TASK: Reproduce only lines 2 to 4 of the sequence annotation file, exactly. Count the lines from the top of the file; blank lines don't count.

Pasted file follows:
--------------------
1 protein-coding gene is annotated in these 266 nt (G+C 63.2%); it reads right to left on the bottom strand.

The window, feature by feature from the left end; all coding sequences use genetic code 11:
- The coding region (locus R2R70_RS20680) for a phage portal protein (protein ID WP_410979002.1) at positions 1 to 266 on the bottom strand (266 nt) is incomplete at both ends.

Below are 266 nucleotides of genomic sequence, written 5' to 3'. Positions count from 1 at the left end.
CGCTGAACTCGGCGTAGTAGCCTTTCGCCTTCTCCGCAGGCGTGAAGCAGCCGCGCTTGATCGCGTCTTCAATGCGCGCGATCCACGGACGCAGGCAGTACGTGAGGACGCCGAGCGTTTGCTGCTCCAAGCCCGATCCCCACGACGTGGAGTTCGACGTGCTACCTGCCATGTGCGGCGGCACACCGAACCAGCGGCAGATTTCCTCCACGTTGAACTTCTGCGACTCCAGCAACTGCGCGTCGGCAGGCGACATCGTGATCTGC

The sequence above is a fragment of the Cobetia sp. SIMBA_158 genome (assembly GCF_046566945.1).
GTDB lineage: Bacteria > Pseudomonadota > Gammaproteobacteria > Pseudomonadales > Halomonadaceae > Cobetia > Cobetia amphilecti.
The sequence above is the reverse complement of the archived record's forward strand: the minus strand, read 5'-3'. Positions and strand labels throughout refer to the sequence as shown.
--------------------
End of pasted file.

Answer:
The window, feature by feature from the left end; all coding sequences use genetic code 11:
- The coding region (locus R2R70_RS20680) for a phage portal protein (protein ID WP_410979002.1) at positions 1 to 266 on the bottom strand (266 nt) is incomplete at both ends.

Below are 266 nucleotides of genomic sequence, written 5' to 3'. Positions count from 1 at the left end.